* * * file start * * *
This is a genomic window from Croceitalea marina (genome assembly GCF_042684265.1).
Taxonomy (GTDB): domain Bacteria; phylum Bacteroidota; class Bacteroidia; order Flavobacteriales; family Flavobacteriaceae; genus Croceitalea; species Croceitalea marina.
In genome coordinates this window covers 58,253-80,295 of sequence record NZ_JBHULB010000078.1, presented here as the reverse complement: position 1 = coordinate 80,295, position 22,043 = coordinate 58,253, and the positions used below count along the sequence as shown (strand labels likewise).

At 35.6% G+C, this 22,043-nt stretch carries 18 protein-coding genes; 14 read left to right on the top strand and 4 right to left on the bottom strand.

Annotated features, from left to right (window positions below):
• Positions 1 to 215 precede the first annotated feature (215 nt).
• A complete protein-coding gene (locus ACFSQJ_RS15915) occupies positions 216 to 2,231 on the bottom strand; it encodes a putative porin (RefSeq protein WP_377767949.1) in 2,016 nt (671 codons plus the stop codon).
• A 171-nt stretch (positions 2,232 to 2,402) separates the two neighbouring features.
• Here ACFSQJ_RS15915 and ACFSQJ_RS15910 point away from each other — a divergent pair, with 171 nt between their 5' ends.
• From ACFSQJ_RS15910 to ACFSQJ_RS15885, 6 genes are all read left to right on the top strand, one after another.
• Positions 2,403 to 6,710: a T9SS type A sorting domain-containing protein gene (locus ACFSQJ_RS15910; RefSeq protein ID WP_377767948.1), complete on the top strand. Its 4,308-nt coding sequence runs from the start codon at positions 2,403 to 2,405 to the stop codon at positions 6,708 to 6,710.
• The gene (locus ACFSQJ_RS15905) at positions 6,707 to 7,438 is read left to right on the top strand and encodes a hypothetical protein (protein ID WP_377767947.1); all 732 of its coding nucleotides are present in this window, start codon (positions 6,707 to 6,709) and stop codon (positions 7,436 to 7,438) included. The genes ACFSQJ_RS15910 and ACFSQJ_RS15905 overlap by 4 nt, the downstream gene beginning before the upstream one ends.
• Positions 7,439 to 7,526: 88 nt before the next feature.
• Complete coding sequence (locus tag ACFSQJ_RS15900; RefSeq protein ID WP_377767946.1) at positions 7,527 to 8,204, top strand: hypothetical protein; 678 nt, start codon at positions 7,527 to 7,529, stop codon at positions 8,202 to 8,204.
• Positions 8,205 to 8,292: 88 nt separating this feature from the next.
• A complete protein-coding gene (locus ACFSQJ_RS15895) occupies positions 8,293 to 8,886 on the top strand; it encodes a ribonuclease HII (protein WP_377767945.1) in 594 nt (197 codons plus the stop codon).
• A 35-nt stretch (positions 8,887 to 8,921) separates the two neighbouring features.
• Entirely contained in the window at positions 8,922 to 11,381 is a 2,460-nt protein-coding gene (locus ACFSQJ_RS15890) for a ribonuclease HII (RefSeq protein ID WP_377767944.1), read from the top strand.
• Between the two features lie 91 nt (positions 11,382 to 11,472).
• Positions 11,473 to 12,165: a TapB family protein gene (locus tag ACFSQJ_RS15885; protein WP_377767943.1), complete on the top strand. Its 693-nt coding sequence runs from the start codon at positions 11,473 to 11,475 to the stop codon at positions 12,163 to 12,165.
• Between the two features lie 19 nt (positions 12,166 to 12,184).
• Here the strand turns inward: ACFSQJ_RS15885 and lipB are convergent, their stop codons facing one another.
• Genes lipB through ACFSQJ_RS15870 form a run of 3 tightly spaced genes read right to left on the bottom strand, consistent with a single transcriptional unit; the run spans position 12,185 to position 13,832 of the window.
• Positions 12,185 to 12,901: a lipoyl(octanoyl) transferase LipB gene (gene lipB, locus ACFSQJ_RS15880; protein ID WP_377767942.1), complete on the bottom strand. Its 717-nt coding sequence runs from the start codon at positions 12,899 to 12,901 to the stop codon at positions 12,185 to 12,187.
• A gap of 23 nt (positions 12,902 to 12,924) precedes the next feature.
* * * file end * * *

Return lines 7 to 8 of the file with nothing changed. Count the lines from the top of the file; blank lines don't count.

• A complete protein-coding gene (locus ACFSQJ_RS15915) occupies positions 216 to 2,231 on the bottom strand; it encodes a putative porin (RefSeq protein WP_377767949.1) in 2,016 nt (671 codons plus the stop codon).
• A 171-nt stretch (positions 2,232 to 2,402) separates the two neighbouring features.